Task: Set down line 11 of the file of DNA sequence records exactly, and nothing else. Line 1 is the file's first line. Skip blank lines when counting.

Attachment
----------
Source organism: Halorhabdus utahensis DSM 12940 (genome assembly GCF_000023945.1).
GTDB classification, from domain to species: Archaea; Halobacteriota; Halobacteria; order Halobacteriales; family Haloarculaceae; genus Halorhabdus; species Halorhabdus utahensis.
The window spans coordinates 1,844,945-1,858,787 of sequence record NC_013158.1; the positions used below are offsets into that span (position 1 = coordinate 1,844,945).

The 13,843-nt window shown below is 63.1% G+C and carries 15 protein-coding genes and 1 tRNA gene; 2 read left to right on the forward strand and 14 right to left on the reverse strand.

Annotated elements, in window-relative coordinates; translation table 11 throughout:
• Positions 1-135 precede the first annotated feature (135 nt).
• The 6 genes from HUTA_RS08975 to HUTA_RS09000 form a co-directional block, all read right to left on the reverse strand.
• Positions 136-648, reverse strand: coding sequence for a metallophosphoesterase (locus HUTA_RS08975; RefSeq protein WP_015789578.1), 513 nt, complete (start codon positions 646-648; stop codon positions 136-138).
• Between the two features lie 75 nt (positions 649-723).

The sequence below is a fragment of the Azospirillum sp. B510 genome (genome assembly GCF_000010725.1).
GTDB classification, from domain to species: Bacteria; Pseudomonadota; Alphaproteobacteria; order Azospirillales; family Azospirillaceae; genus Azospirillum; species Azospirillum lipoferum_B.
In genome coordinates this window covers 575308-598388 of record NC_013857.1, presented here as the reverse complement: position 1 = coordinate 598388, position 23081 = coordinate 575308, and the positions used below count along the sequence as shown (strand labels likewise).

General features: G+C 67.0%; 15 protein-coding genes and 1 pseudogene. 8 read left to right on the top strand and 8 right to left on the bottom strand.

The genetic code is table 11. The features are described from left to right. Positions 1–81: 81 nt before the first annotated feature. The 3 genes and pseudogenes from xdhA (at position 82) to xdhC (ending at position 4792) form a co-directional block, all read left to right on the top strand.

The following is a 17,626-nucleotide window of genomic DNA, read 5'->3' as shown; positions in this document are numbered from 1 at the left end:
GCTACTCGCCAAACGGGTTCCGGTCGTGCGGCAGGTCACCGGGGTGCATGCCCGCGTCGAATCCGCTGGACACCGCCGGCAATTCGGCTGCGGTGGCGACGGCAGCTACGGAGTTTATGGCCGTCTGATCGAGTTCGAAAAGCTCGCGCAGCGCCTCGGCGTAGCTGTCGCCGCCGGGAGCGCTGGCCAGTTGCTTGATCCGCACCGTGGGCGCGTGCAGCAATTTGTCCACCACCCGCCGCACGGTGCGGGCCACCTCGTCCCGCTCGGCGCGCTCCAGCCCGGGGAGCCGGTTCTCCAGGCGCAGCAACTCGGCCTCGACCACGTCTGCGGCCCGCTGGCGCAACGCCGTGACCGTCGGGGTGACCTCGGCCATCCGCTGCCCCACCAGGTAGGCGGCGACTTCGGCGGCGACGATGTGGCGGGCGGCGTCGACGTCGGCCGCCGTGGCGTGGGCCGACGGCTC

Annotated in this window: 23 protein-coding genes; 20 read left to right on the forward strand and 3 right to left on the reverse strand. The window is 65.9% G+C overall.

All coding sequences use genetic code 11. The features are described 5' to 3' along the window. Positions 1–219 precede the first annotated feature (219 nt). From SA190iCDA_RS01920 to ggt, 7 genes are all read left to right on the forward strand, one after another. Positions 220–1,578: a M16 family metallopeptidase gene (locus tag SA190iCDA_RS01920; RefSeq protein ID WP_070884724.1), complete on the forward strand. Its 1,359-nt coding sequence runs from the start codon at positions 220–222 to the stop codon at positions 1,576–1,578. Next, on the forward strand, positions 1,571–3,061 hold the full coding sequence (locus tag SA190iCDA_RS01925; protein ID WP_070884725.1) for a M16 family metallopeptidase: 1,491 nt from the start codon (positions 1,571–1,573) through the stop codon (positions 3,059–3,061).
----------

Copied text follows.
GTDB classification, from domain to species: Bacteria; Pseudomonadota; Alphaproteobacteria; order Azospirillales; family Azospirillaceae; genus Azospirillum; species Azospirillum lipoferum_B.